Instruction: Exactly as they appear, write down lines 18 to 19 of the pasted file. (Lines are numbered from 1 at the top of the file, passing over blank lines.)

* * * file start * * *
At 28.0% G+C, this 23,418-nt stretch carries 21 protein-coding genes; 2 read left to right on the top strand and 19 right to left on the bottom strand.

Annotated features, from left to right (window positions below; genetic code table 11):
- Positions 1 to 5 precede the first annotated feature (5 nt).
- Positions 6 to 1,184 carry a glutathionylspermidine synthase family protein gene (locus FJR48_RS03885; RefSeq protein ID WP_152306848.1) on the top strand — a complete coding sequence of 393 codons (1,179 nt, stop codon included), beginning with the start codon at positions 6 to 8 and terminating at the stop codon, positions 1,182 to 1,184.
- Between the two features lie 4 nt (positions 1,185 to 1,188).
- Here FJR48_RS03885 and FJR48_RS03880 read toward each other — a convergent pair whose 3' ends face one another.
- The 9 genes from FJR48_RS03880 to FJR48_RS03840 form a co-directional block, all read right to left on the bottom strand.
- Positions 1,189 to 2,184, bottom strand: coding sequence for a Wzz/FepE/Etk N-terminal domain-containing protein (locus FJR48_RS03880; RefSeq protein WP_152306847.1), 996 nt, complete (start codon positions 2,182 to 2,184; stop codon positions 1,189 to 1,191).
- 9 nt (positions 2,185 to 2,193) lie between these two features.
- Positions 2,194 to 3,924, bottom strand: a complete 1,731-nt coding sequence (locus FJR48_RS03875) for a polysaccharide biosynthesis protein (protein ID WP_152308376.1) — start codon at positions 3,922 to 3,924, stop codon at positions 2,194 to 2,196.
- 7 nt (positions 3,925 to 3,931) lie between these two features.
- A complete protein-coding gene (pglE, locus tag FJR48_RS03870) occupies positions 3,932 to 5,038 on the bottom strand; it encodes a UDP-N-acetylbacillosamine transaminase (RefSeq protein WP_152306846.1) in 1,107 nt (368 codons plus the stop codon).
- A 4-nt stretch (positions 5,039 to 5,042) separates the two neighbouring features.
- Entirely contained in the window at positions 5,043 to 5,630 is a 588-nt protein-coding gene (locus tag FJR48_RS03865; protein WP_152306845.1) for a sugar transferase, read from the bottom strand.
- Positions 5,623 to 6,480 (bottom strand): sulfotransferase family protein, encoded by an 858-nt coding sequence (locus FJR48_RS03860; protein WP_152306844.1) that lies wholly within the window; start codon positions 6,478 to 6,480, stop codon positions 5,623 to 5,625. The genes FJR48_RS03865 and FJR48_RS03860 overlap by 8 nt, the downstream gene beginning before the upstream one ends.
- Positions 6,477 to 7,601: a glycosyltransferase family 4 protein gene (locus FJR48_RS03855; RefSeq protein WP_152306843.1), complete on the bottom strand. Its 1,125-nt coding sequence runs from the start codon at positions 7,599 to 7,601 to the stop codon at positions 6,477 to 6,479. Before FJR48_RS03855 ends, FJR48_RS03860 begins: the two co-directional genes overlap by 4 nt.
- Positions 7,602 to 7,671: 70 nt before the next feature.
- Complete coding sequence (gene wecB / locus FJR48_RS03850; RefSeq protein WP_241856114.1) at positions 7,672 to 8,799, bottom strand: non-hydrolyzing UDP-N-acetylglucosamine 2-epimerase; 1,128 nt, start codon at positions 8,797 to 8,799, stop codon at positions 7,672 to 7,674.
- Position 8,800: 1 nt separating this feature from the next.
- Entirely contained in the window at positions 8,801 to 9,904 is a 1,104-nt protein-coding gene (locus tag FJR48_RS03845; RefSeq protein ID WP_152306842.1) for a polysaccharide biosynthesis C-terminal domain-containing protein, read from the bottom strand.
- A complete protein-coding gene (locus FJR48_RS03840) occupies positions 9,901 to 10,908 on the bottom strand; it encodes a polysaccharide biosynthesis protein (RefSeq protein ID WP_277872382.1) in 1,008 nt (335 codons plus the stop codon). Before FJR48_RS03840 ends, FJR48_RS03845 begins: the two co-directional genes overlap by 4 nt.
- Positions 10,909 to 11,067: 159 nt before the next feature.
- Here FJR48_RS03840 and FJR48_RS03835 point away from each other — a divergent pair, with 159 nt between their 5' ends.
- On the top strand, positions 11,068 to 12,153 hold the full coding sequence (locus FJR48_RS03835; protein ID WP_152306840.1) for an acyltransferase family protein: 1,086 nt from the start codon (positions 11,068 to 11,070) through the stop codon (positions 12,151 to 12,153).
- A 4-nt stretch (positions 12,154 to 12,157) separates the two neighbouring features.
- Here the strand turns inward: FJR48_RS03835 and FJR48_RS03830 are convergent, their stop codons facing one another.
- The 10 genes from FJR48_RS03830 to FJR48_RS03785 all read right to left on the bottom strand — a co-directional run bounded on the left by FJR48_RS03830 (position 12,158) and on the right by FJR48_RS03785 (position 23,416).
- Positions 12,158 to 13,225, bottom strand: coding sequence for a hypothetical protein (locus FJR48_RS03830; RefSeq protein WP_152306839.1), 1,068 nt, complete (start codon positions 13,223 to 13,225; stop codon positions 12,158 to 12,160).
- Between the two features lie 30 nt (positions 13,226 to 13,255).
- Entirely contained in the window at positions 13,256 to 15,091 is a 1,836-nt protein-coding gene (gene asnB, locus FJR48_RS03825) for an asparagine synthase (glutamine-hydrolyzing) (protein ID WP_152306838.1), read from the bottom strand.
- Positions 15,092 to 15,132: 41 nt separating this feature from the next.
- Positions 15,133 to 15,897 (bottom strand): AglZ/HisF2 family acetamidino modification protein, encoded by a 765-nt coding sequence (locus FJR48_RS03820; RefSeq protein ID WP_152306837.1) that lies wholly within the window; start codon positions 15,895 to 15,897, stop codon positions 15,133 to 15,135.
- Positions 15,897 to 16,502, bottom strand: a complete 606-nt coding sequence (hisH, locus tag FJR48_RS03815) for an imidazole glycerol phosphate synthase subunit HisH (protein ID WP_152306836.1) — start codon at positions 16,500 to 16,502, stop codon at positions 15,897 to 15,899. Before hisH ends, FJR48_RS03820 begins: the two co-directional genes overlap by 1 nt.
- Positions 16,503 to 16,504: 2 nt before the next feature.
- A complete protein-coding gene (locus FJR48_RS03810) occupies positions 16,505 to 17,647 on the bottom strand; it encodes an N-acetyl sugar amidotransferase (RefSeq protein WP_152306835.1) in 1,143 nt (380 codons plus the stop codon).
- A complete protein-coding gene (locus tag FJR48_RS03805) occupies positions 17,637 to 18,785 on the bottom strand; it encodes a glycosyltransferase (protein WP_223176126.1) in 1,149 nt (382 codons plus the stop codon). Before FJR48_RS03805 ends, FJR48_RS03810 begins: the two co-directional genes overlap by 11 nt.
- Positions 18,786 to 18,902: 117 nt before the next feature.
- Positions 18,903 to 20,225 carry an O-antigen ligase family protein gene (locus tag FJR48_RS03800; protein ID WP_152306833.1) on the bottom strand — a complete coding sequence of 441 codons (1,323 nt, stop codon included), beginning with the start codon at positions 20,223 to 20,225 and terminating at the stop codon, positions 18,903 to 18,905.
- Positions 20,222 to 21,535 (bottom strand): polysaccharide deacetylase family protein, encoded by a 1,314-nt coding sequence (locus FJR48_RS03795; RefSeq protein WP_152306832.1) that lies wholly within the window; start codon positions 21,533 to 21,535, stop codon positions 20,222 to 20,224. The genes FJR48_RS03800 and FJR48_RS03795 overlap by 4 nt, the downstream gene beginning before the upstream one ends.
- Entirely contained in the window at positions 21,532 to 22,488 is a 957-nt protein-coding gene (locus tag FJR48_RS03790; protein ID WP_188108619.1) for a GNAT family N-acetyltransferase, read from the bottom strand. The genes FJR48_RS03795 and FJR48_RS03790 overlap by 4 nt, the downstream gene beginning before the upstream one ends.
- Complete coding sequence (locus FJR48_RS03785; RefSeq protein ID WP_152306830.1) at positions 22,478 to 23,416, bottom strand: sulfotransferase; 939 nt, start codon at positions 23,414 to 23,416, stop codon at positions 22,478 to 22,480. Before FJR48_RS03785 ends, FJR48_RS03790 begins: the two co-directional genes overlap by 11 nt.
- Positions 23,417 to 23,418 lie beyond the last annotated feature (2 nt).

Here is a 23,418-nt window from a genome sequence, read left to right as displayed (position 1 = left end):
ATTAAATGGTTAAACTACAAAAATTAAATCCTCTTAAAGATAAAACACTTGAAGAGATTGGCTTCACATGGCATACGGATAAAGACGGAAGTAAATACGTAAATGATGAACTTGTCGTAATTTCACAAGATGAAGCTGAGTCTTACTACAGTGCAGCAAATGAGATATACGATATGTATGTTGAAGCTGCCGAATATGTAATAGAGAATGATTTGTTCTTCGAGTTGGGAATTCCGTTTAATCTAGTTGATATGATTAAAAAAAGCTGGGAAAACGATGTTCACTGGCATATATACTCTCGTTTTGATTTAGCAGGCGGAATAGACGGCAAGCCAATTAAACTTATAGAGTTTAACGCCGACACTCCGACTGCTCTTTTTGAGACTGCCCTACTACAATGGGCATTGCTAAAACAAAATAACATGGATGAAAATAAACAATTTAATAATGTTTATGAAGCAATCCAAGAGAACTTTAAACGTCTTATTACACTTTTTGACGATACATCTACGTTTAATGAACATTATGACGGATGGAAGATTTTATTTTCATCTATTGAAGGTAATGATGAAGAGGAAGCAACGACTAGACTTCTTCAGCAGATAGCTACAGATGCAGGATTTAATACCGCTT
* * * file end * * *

- Complete coding sequence (gene wecB / locus FJR48_RS03850; RefSeq protein WP_241856114.1) at positions 7,672 to 8,799, bottom strand: non-hydrolyzing UDP-N-acetylglucosamine 2-epimerase; 1,128 nt, start codon at positions 8,797 to 8,799, stop codon at positions 7,672 to 7,674.
- Position 8,800: 1 nt separating this feature from the next.